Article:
"The 8 p.m. feed on Monday is when an airline posts a sale," Seaney says. "The others carriers will file at 10 a.m. and 1 p.m. the next day to match, and it takes two hours to process."

That's not exactly a flexible time, as seats fill up quickly and the airlines don't feel the need to keep those discounted rates out there any longer than necessary. By 8 p.m. Thursday, those sale fares are pulled and travelers who waited until the weekend to book are out of luck.

"Most consumers buy their tickets inside of 30 days before departure, including leisure travelers," Seaney says. "It puts pressure on them during the summertime when seats start to sell out, and if they just shop a day earlier ... I like to tell people, at least for summertime, every day you wait adds $5 to your virtual ticket price."

5. Fight the fees
Fees for checked baggage and other amenities were nearly nonexistent before 2007, when early fee programs brought in $464 million for the airlines. Last year, Delta more than doubled that take on its own as the amount of annual revenue from airline fees broke the $3 billion mark for the first time. For airlines that faced nearly $150-a-barrel fuel prices in 2008, it's an option they with they'd had earlier.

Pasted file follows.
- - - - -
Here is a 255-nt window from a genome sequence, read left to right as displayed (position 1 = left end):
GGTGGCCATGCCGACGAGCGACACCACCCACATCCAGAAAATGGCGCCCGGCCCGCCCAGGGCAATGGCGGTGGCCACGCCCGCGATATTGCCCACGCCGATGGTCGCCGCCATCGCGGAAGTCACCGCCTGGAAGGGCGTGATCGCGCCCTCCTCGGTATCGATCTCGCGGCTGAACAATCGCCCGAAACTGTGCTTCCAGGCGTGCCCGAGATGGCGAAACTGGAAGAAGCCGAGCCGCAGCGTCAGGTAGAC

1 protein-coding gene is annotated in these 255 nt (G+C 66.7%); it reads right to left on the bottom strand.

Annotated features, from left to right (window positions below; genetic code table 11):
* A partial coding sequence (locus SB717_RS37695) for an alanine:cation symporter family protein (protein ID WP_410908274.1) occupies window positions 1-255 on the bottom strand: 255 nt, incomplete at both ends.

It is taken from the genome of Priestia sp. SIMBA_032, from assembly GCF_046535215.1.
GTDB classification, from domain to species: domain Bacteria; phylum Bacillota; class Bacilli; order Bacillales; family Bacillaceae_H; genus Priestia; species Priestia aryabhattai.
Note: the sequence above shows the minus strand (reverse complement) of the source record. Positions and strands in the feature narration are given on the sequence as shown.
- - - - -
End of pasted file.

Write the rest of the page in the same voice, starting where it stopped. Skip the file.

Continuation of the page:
"Bag fees are worth close to $3.5 billion to $4 billion a year to domestic airlines," Seaney says. "That gives them more arrows in their quiver than they had during the last fuel crisis."

That doesn't mean consumers have to like them. Surprisingly, there are still fee-averse carriers out there. Republic Airways Holdings' Frontier Airlines raised eyebrows in April when it reduced itinerary-change fees from $100 to $50 and baggage fees from $20 to $15 for passengers who checked bags online. Air Canada, JetBlue and Southwest, meanwhile, still don't charge a fee for the first checked bag -- with Southwest still shunning fees even for the second bag.

Air Canada and Southwest are also the only booking-fee holdouts, though they charge for meals that Hawaiian and, surprisingly, Continental offer for free. If seat selection is still important to certain travelers, JetBlue, Virgin America and United are the only carriers who won't charge for it.